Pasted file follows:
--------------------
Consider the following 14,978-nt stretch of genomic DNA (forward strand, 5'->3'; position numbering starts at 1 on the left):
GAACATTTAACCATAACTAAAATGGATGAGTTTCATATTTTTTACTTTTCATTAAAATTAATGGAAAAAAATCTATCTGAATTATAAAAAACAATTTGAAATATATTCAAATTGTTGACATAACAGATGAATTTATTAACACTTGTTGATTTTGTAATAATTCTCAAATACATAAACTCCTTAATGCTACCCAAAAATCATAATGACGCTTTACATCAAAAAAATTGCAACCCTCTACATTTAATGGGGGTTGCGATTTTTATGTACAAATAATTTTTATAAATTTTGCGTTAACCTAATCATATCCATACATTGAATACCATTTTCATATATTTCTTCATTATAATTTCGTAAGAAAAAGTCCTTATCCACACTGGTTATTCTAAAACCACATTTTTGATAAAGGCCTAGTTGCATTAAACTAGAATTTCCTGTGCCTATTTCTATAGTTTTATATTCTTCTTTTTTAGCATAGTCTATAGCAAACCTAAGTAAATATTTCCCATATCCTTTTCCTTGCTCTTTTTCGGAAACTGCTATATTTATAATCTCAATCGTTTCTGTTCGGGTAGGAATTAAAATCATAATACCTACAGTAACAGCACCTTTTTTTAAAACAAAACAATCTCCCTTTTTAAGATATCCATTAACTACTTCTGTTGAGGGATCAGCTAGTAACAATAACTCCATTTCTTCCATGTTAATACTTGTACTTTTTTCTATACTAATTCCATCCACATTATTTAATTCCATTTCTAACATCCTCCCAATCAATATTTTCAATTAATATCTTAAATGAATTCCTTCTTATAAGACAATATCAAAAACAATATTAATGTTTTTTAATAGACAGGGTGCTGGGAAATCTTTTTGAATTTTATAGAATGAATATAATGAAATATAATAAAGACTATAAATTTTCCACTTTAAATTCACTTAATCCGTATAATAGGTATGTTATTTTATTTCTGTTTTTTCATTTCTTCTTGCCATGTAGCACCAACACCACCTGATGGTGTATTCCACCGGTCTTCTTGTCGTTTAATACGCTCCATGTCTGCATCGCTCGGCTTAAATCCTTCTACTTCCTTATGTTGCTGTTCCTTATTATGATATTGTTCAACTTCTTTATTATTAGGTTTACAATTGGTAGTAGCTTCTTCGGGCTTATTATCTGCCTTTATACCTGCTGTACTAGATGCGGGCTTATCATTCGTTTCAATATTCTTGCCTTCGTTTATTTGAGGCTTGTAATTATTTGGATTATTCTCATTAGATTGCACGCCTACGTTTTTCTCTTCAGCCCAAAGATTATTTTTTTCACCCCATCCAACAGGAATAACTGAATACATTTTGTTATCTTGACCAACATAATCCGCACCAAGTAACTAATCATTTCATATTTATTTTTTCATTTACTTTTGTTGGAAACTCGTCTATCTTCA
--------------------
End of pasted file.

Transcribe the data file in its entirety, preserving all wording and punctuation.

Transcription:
Consider the following 14,978-nt stretch of genomic DNA (forward strand, 5'->3'; position numbering starts at 1 on the left):
GAACATTTAACCATAACTAAAATGGATGAGTTTCATATTTTTTACTTTTCATTAAAATTAATGGAAAAAAATCTATCTGAATTATAAAAAACAATTTGAAATATATTCAAATTGTTGACATAACAGATGAATTTATTAACACTTGTTGATTTTGTAATAATTCTCAAATACATAAACTCCTTAATGCTACCCAAAAATCATAATGACGCTTTACATCAAAAAAATTGCAACCCTCTACATTTAATGGGGGTTGCGATTTTTATGTACAAATAATTTTTATAAATTTTGCGTTAACCTAATCATATCCATACATTGAATACCATTTTCATATATTTCTTCATTATAATTTCGTAAGAAAAAGTCCTTATCCACACTGGTTATTCTAAAACCACATTTTTGATAAAGGCCTAGTTGCATTAAACTAGAATTTCCTGTGCCTATTTCTATAGTTTTATATTCTTCTTTTTTAGCATAGTCTATAGCAAACCTAAGTAAATATTTCCCATATCCTTTTCCTTGCTCTTTTTCGGAAACTGCTATATTTATAATCTCAATCGTTTCTGTTCGGGTAGGAATTAAAATCATAATACCTACAGTAACAGCACCTTTTTTTAAAACAAAACAATCTCCCTTTTTAAGATATCCATTAACTACTTCTGTTGAGGGATCAGCTAGTAACAATAACTCCATTTCTTCCATGTTAATACTTGTACTTTTTTCTATACTAATTCCATCCACATTATTTAATTCCATTTCTAACATCCTCCCAATCAATATTTTCAATTAATATCTTAAATGAATTCCTTCTTATAAGACAATATCAAAAACAATATTAATGTTTTTTAATAGACAGGGTGCTGGGAAATCTTTTTGAATTTTATAGAATGAATATAATGAAATATAATAAAGACTATAAATTTTCCACTTTAAATTCACTTAATCCGTATAATAGGTATGTTATTTTATTTCTGTTTTTTCATTTCTTCTTGCCATGTAGCACCAACACCACCTGATGGTGTATTCCACCGGTCTTCTTGTCGTTTAATACGCTCCATGTCTGCATCGCTCGGCTTAAATCCTTCTACTTCCTTATGTTGCTGTTCCTTATTATGATATTGTTCAACTTCTTTATTATTAGGTTTACAATTGGTAGTAGCTTCTTCGGGCTTATTATCTGCCTTTATACCTGCTGTACTAGATGCGGGCTTATCATTCGTTTCAATATTCTTGCCTTCGTTTATTTGAGGCTTGTAATTATTTGGATTATTCTCATTAGATTGCACGCCTACGTTTTTCTCTTCAGCCCAAAGATTATTTTTTTCACCCCATCCAACAGGAATAACTGAATACATTTTGTTATCTTGACCAACATAATCCGCACCAAGTAACTAATCATTTCATATTTATTTTTTCATTTACTTTTGTTGGAAACTCGTCTATCTTCA